Specially adapted to wind energy requirements, new independent remote sensing systems as the Doppler Wind Lidar System (WINDCUBE v2, Leosphere) are capable of measuring the 3D wind profile with high accuracy (~ 1%) and good data availability up to 240m AGL.
Published on May 5, 2013
The Committee Draft for Vote of the International Electrotechnical Commission standard 61400-12-1 Ed. 2 (CDV 12-1 Ed. 2) provides several definitions for wind speed to account for new measurement technology and larger rotor diameters.
It is well known that the IEC ‐12‐1:2005 methodology requires the use of a hub height meteorological mast to measure the wind conditions upwind of the turbine(s) being tested. In this white paper, it is argued that ground‐based WINDCUBE Lidar technology provides a very similar input for assessing wind turbine performance in simple terrain sites, mimicking the role of an IEC met mast but with a much higher degree of flexibility and at a much lower cost.
Published on June 15, 2015
This report presents the results of a study on turbulence assessment with two ground based Lidars vs a meteorological mast at the ECN Wind turbine Test site Wieringermeer (EWTW).
Published on March 10, 2014
The objective of this paper is to investigate and analyse the current accuracy and capabilities of various remote sensing devices in measuring turbulence.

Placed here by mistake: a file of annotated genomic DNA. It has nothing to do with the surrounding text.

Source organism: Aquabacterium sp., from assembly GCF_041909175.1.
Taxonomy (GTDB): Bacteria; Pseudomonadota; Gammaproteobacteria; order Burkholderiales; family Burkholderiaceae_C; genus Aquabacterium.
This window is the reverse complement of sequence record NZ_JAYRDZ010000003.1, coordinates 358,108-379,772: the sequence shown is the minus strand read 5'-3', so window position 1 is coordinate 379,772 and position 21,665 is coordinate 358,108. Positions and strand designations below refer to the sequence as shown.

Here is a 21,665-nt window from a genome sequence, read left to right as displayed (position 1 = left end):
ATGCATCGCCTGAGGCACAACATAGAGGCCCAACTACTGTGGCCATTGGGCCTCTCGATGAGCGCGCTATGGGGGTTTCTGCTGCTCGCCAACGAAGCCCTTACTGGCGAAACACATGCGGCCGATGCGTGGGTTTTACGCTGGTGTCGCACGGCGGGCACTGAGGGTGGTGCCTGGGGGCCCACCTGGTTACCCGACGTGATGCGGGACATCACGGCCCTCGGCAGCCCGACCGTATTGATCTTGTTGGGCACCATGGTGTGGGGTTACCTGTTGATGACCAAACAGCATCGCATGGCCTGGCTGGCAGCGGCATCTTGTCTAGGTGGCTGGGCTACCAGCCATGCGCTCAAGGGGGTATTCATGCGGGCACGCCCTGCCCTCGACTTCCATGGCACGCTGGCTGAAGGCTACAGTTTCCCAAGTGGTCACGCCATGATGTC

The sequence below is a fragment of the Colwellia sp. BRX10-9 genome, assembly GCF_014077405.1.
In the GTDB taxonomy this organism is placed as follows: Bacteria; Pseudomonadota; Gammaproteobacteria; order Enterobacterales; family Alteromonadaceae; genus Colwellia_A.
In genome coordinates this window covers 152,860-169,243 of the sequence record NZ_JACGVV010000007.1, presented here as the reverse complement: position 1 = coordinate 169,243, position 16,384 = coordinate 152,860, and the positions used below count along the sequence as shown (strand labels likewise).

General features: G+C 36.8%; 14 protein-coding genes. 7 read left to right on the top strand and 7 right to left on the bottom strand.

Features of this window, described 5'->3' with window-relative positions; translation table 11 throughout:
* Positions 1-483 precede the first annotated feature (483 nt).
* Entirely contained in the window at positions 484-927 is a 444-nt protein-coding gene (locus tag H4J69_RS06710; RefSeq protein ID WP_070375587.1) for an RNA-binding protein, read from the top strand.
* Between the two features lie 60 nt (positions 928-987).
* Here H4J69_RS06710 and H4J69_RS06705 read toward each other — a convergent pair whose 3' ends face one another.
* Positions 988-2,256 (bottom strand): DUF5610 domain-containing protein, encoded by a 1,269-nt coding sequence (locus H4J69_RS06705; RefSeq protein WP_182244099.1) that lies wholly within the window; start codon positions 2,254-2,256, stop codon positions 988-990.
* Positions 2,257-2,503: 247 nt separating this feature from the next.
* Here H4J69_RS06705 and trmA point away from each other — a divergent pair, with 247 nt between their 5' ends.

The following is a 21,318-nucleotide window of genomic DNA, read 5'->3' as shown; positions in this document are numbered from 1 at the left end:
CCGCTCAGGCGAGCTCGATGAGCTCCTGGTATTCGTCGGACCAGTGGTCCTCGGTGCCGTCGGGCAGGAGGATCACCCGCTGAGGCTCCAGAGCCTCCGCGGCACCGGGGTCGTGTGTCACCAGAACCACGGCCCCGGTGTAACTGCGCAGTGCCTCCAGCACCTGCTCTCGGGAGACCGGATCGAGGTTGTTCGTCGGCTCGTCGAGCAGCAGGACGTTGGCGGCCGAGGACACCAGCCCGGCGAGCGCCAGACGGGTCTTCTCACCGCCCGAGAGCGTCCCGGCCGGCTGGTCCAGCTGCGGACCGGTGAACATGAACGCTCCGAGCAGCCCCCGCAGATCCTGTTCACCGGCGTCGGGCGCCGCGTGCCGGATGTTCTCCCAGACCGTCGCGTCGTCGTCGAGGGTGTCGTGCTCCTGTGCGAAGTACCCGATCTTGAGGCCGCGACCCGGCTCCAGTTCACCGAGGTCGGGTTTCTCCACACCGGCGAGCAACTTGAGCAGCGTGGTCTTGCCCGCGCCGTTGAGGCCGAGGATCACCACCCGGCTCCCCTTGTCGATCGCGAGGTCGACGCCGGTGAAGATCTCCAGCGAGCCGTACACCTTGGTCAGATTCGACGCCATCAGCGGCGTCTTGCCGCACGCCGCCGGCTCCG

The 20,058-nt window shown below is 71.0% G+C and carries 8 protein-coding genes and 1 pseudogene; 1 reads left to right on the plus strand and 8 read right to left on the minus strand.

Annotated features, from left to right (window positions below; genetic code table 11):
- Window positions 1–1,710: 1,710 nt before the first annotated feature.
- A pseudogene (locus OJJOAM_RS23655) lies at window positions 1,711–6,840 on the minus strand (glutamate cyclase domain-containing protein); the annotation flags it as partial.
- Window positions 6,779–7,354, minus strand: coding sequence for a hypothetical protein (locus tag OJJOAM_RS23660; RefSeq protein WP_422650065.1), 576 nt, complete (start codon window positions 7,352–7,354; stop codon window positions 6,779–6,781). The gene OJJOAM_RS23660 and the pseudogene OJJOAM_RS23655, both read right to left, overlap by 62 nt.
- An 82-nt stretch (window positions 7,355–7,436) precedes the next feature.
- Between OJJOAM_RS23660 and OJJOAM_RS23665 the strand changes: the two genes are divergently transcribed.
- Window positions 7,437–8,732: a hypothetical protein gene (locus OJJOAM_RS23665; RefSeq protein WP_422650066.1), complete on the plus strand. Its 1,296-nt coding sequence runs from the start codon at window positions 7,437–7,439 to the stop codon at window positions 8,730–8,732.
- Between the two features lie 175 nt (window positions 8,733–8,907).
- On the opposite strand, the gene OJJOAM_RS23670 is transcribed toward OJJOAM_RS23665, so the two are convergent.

The aim of this project was to assess the accuracy of this correction by comparing the corrected Lidar measurements to the uncorrected measurements and to simultaneous measurements taken by cup anemometers on a met mast.
Published on November 1, 2012
Barlovento has had the opportunity to test for one and a half months the WINDCUBE v2 Lidar device, Power Pack version, located in complex terrain.
Gain highly accurate, bankable wind data in complex terrain with this WINDCUBE® v2 upgrade.
Need help with configuring and testing your RNRG equipment? Our products come with multiple resources for technical support:
When you encounter a problem, begin by reviewing the product documentation:
There is a good chance that you are not the first person to have a specific question or issue. Check out our online Tech Forum to search for answers and join the discussion.
If you have checked the documentation and Tech Forums and you are still having problems with equipment purchased within the past two years, you will need to contact us for a return authorization number (RMA) to return a defective product. Please see our warranty statement for details and instructions.
To return an out-of-warranty item for repair, please submit a Return Merchandise Authorization Request.
If you have explored all of the above resources and still have questions, we have a team of professionals waiting to answer your call or email. We ask that you be sure to use the tools above before contacting us, and we will do our best to assist you.
Phone: +1 802-482-2255